The criminal justice system is failing the ever rising number of remand prisoners in England and Wales, which is at its highest level for 50 years, MPs have warned.
The House of Commons justice committee says the increase, and rise in length of time spent on remand, has been fuelled by the backlog in the courts and insufficient community provision for people with vulnerabilities.
In a report, published on Monday, it says remand prisoners face similar challenges to the wider prison population in areas including mental health, addiction and maintaining contact with family, but are not sufficiently supported, whether in jail or on release. It criticises the fact that people found not guilty at trial after remand are not entitled to any support at all – such as resettlement – on release.
Remand prisoners, many of whom will be found innocent, are often in custody beyond the statutory six-month limit, with recent figures showing that 770 prisoners have been held on remand awaiting trial for over two years, while entire jails are becoming dedicated to remand prisoners by default, the report says.
The committee chair, Sir Bob Neill, said: “Custodial remand is a necessary tool in the justice system for protecting the public from dangerous offenders or ensuring those at risk of absconding are brought to trial. But too often it is being used as an easy option in cases of low-level repeat offending or social problems, with little thought for the lasting consequences this can have on the individual.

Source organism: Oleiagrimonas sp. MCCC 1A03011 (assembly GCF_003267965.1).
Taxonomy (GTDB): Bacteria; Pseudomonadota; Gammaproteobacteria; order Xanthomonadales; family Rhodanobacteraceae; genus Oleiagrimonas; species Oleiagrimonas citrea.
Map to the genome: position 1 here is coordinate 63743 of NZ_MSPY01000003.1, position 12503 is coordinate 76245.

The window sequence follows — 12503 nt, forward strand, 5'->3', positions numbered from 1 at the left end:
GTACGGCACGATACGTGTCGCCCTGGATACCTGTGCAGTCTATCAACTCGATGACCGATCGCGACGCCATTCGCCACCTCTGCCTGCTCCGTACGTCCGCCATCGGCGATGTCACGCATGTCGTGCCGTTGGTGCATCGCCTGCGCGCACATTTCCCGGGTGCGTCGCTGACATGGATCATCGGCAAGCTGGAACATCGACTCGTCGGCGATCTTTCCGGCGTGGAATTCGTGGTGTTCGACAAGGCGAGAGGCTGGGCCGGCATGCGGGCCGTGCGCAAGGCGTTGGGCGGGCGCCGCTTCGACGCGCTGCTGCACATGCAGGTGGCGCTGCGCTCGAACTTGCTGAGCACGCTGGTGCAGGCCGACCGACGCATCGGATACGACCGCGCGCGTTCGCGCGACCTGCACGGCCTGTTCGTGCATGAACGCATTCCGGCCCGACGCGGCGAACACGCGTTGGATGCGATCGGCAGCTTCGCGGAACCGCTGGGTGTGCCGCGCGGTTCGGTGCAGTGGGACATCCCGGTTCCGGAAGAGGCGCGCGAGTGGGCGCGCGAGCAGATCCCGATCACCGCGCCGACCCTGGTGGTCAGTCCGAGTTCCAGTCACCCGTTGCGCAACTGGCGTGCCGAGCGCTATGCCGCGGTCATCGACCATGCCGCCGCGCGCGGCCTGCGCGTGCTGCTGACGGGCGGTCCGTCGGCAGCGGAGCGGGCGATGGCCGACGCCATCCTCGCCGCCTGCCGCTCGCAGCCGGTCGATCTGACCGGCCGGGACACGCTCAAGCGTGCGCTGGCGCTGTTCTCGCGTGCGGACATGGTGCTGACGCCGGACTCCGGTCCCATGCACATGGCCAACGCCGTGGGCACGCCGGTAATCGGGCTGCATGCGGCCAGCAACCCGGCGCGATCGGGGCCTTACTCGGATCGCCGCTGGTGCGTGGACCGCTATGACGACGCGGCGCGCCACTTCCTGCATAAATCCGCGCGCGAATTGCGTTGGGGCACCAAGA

“Depriving someone of their liberty under any circumstances can mean losing employment, accommodation and familial contact. For this to happen when an individual is yet to be convicted of a crime is a serious measure and should not be taken lightly. Yet those subject to remand are not given adequate support to mitigate these effects.”
The committee says it is concerned by the high number of women placed on remand despite often posing a low risk to the public and that many will not go on to receive a custodial sentence. To reduce the remand population, the MPs call for use of non-custodial alternatives to be increased and for trial dates to be brought forward but express concern that it could rise further as a result of higher police numbers and a return to pre-pandemic case levels.
In a separate report published on Monday, HM Inspectorate of Prisons (HMIP) said a prison that released up to two high-risk sex offenders a month was failing to prepare inmates effectively for the community. Prisoners at HMP Isle of Wight were not always identified or discussed ahead of their release to make sure risk management plans were robust, HMIP said. It found acute staffing shortages had slowed progress to deliver programmes at pre-pandemic levels and included a severe lack of qualified psychologists.
Inspectors were concerned that one in five prisoners left the prison, which holds about 1,000 prisoners – almost all convicted of sexual offences – without a sustainable place to live. Only 30 prisoners had completed an offending behaviour programme for those convicted of sexual offences.
Charlie Taylor, the chief inspector of prisons, said: “HMP Isle of Wight is a training prison – its primary purpose is to support rehabilitation and prepare prisoners for release including those who pose a high risk of harm to the public but it’s failing to do so.”
A Ministry of Justice spokesperson said: “All remand prisoners can access education, drug treatment and mental health support, and we have increased this support by training more than 25,000 staff in suicide and self-harm prevention. We are also reforming the law so people cannot be remanded solely for their own protection on mental health grounds.”
They added that remanded defendants are waiting 15 weeks for trial on average.